Iranian president mohammad Khatami did something very interesting November 17: he announced that Iran recognized the Iraqi Governing Council in Baghdad. He said specifically, "We recognize the Iraqi Governing Council and we believe it is capable, with the Iraqi people, of managing the affairs of the country and taking measures toward independence."
Khatami also commented on the agreement made by U.S. administrator Paul Bremer and the IGC to transfer power to an Iraqi government by June. This is pretty extraordinary stuff.
The IGC is an invention of the United States. The president of Iran has now recognized the IGC as the legitimate government of Iraq, and he has also declared Iran's support for the timetable for transferring power to the IGC.
In effect, the U.S. and Iranian positions on Iraq have now converged.
Despite absolute ideological differences on which neither side is prepared to compromise, common geopolitical interests have forced both sides to collaborate.
"Alignment" is a better word than "alliance." What is interesting is the exceptionally quiet response of the global media to what is, after all, a fairly extraordinary development. The media focus on well, media events.
When Nixon went to China, the visit was deliberately framed as a massive media event. Both China and the United States wanted to emphasize the shift in alignment, to both the Soviet Union and their own publics.
In this case, neither the United States nor Iran wants attention focused on this event. For Washington, aligning with a charter member of the "axis of evil" poses significant political problems; for Tehran, aligning with the "Great Satan" poses similar problems. Both want alignment, but neither wants to draw attention to it.
For the media, the lack of a photo op means nothing has happened. Except for low-key reporting by some wire services, Khatami's statement has been generally ignored, which is fine by Washington and Tehran. In fact, on the same day that Khatami made his statement, the news about Iran focused on the country's nuclear weapons program. We christen thee "stealth geopolitics."
The United States had not prepared for a guerrilla war in Iraq, and it had no plan for fighting such a war. At the same time, for all its problems, the situation is not nearly as desperate as it appears.
Most of the country is not involved in the guerrilla war, which is essentially confined to the Sunni Triangle - a fraction of Iraq's territory - and to the minority Sunni group. The majority of Iraqis, Shiites and Kurds, not only are not involved in the war but are inherently opposed to it.
However, being opposed to the guerrillas does not make the Shiites in particular pro-American. They have their own interests: the Shiites in Iraq wanted to control the post-Saddam Hussein government. It is not fair to say that Iran simply controls the Iraqi Shiites, but it is fair to say that Iranian intelligence systematically penetrated and organized the Shiites during Hussein's rule.
Tehran has tremendous and decisive influence in Iraq at this point. Iran has a fundamental interest in a pro-Iranian, or at least genuinely neutral, Iraq. The only way to begin creating that is with a Shiite-controlled government.
If Iraq is neutralized, Iran becomes the pre-eminent power in the Persian Gulf. Once the United States leaves the region - and in due course, the U.S. will leave - Iran will be in a position to dominate. Iran has, therefore, every reason to want to see an evolution toward a Shiite government in Iraq.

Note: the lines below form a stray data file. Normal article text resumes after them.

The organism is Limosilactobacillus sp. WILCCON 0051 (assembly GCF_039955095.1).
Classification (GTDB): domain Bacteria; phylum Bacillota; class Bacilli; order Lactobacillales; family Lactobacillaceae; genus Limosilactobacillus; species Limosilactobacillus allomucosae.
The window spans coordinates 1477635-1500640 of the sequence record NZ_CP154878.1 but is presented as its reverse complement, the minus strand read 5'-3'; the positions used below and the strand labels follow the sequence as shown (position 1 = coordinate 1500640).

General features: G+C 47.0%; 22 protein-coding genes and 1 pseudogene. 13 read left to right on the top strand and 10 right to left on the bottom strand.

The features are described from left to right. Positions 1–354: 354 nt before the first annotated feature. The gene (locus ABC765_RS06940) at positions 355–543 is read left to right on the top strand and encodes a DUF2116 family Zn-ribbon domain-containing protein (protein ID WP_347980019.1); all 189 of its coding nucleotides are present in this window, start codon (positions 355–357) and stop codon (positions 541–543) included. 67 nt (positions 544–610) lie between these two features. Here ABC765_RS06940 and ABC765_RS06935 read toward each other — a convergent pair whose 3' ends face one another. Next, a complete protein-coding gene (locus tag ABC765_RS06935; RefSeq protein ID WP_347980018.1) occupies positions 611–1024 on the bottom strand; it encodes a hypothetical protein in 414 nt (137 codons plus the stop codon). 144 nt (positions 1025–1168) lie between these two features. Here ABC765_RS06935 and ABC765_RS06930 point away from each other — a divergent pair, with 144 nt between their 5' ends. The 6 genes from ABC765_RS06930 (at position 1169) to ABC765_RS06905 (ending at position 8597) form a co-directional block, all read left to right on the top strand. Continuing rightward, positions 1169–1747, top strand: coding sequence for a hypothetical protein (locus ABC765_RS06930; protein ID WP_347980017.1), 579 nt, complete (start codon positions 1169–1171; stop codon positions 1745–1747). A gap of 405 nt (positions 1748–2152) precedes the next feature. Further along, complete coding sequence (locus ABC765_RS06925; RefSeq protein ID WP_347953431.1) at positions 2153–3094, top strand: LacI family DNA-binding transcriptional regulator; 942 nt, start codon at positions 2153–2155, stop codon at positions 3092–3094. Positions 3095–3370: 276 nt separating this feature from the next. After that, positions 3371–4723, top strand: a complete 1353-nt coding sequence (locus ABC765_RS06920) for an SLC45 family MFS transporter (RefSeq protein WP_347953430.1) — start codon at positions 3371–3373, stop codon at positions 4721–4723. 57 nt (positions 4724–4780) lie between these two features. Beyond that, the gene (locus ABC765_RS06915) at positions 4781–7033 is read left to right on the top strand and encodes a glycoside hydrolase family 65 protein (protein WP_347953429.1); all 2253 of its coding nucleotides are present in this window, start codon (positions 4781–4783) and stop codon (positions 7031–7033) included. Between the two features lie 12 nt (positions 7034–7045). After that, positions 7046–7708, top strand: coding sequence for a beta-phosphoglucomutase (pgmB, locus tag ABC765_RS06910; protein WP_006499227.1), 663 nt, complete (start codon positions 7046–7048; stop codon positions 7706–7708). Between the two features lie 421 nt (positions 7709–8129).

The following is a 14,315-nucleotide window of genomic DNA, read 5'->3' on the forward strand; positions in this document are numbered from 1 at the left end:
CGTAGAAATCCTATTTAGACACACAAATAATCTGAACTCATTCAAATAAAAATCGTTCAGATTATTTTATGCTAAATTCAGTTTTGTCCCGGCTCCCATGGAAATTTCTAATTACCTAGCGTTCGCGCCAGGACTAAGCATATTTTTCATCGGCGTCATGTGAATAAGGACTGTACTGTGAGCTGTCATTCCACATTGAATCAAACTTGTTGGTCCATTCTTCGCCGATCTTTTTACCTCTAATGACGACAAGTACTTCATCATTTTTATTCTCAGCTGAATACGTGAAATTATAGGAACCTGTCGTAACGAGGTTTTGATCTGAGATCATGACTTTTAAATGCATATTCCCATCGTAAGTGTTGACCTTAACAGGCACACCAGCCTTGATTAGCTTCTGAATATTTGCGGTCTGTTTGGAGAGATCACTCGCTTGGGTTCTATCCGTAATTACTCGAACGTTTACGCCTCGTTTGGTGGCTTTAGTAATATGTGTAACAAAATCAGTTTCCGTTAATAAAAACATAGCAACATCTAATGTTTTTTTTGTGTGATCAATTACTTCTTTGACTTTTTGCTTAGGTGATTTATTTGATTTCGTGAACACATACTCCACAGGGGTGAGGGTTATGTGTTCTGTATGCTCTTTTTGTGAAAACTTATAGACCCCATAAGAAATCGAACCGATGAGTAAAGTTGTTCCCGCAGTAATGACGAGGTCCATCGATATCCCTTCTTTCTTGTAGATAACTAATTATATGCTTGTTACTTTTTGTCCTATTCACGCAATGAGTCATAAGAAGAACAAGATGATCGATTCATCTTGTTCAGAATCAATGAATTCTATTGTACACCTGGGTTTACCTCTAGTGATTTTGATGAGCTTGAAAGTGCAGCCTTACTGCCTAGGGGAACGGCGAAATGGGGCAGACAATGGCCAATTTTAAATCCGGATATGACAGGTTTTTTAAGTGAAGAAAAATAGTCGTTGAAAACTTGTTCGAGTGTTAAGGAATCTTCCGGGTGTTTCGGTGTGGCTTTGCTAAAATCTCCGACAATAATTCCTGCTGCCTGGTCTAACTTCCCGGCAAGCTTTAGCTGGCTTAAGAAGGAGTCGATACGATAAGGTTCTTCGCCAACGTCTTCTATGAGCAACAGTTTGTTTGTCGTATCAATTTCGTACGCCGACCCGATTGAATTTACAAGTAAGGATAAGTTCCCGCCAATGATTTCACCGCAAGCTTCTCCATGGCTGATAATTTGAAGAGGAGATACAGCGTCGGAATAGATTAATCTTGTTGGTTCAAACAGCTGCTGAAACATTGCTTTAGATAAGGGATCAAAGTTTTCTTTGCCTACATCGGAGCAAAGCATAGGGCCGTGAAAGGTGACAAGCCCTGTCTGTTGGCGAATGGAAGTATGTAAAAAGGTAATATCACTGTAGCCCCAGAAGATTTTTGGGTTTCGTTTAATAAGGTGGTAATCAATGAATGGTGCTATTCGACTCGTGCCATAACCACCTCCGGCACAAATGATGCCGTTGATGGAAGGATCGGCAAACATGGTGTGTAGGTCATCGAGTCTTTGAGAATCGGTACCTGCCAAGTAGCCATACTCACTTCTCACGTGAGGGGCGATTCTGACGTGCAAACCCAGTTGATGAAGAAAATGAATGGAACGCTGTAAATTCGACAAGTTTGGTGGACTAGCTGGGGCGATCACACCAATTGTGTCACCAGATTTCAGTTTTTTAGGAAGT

Washington now has an identical interest. The United States does not have the ability or appetite to suppress the Sunni rising in perpetuity, nor does it have an interest in doing so. The U.S. interest is in destroying al Qaeda. Washington thus needs an ally that has an intrinsic interest in fighting the guerrilla war and power to do it.
The United States ultimately gets a force in Iraq to fight the insurrection, the Iraqi Shiites get to run Iraq and secure their Western frontier.
Moreover, the Iranians are motivated to fight al Qaeda (a movement they have never liked anyway) and can lend their not insignificant intelligence capabilities to the mix.
The last real outstanding issue is Iran's nuclear capability. Iran would obviously love to be a nuclear power in addition to being a regional hegemon. That would be sweet. However, it isn't going to happen, and the Iranians know that, because Israel cannot permit it. The U.S. would be forced to take out Iran's facilities with American (weapons) in the region - better a non-nuclear U.S. attack than an Israeli nuclear attack.
The Iranians are now using their nuclear option to extract maximum political concessions from the United States. It is in Tehran's interest to maximize the credibility of the country's nuclear program without crossing a line. The nuclear issue is not the pivot. The alignment (over the IGC) represents a solution to both U.S. and Iranian needs.
However, in the long run the Iranians are the major winners. When it's all over, they get to dominate the Persian Gulf and the Arab Peninsula. That upsets the regional balance of power completely and is sending Saudi leaders into a panic.
The worst-case scenario for Saudi Arabia is, of course, an Iranian-dominated region. It's also not a great outcome for the United States, since it has no interest in any one power dominating the region.
But the future is the future, and now is now. We should remember that the U.S. has a history of improbable alliances that caused problems later. But Washington is not going to worry about the long run now.
In the short run, the U.S.-Iranian alignment is the most important news since September 11. It represents a triumph of geopolitics over principle on both sides, which is what makes it work. Quite impressive.
Excerpted from Strategic Forecasting Inc. (www. stratfor.com), a leading global intelligence firm.